“If Armenia had a [functioning] political system and periodically held normal elections, there would probably be three main political parties in the country: the HHSh, the Communist Party and Dashnaktsutyun,” “Aravot” says in an editorial. “They would embody the three main ideologies: the liberal, socialist and nationalist ones. But because the former and current authorities have done everything to prevent such a system from coming into existence and have consistently driven out the political component of elections, it is pointless to speak of ideologies today. Those who have illegally gotten hold of [power] levers somehow rule, while those who lack those levers find themselves on the sidelines of public life, together with the majority of the people.”
“Hayots Ashkhar” attacks “revolutionary calls” which it says were made by prominent supporters of former President Levon Ter-Petrosian who have launched an anti-government movement called Aylentrank (Alternative). “As for a revolution promised by Aylentrank, that is the beginning of efforts to prove the credibility of a show planned for 2008, or just a rehearsal,” the paper writes, seeing an attempt to lay the groundwork for Ter-Petrosian’s return to the political arena.
“Robert Kocharian has gone underground,” claims “Iravunk.” The paper says Kocharian is said to have been disappointed with the results of his frequent trips to Russia. It says individuals close to governing circles attribute that to his alleged failure to get “some go-aheads” from the Kremlin.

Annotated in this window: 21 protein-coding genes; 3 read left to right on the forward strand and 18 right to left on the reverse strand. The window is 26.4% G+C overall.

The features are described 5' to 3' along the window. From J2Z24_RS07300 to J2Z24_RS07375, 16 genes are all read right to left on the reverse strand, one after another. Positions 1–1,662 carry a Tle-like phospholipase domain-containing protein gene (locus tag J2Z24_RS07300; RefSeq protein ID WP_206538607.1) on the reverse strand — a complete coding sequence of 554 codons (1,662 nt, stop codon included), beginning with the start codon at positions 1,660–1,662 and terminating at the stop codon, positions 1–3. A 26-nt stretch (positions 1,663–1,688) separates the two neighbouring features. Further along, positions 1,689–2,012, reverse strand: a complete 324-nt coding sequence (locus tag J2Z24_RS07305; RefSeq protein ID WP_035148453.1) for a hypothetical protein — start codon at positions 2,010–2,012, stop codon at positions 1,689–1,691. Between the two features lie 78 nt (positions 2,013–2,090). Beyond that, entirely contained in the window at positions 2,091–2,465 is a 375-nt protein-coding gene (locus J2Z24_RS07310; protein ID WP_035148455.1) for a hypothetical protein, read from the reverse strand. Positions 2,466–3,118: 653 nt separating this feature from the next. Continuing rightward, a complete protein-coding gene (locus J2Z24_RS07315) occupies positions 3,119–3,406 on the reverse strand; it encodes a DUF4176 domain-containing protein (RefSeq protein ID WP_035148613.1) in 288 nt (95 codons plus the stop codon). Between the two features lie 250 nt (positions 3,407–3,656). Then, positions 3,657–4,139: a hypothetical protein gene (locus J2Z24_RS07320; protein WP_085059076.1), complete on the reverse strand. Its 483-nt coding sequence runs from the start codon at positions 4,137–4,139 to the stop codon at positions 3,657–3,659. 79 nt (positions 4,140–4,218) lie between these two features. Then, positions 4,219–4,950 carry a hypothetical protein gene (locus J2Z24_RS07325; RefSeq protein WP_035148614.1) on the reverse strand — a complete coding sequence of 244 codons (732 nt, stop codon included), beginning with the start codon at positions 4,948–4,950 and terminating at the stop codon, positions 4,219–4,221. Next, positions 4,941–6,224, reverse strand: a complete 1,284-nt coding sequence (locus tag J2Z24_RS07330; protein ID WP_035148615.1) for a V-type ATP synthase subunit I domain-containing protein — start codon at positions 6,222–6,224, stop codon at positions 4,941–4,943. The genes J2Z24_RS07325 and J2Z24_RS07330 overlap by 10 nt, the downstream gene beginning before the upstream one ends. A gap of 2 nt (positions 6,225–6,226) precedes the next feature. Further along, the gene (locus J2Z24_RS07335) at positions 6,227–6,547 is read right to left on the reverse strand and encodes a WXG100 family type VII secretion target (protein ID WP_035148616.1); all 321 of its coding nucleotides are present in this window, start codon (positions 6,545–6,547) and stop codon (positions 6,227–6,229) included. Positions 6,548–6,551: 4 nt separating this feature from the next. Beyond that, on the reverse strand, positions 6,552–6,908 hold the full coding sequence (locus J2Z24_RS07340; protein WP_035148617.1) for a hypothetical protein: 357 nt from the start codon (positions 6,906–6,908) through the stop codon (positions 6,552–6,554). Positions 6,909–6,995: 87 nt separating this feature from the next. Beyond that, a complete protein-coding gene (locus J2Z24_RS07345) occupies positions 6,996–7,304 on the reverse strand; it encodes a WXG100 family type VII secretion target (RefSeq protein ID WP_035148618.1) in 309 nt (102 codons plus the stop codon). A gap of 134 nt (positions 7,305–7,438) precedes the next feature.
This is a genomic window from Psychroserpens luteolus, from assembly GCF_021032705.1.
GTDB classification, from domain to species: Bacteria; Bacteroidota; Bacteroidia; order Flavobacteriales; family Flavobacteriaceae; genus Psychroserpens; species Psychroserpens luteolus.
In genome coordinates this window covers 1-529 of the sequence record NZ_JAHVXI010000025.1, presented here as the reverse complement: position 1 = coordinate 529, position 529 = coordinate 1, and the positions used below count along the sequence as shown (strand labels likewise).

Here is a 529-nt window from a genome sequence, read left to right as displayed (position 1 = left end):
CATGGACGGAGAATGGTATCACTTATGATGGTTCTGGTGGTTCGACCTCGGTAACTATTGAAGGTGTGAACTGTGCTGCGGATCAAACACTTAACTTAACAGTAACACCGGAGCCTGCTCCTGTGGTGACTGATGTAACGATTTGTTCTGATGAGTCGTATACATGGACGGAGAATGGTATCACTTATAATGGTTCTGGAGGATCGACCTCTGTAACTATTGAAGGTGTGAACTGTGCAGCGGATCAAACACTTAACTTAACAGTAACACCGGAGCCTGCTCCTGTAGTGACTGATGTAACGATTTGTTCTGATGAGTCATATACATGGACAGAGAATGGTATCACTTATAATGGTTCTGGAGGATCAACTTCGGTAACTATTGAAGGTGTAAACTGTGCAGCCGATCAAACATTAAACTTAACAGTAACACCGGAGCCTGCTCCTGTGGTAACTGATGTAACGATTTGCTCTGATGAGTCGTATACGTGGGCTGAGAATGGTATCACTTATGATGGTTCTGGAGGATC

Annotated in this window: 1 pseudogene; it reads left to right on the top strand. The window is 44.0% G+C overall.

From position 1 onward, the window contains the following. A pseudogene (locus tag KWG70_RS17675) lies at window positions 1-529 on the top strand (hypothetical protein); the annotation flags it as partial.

“It has emerged from well-informed sources that the presidential administration has tentatively decided to give 20 single-mandate constituencies to the Republicans and 13 others to Prosperous Armenia,” reports “Hayk.” “As for the remaining eight districts, they have been allocated to non-partisan oligarchs.” The paper says Kocharian has told the HHK and Prosperous Armenia to make sure their candidates do not run in the same constituencies.
“168 Zham” reports that Hzor Hayrenik, a pro-establishment party uniting natives of Georgia’s Armenian-populated Javakheti region, will not contest the May 12 elections and will urge supporters to vote for Gagik Tsarukian’s Prosperous Armenia instead. “In exchange for that sacrifice, two non-rank-and-file representatives of Hzor Hayrenik will be included on Prosperous Armenia’s [electoral] list,” says the paper.
“Haykakan Zhamanak” reports on Iranian President Mahmoud Ahmadinejad’s claims that Iranian specialists have developed a cure against AIDS, drawing a parallel with a similar announcement made by Serzh Sarkisian back in 1999.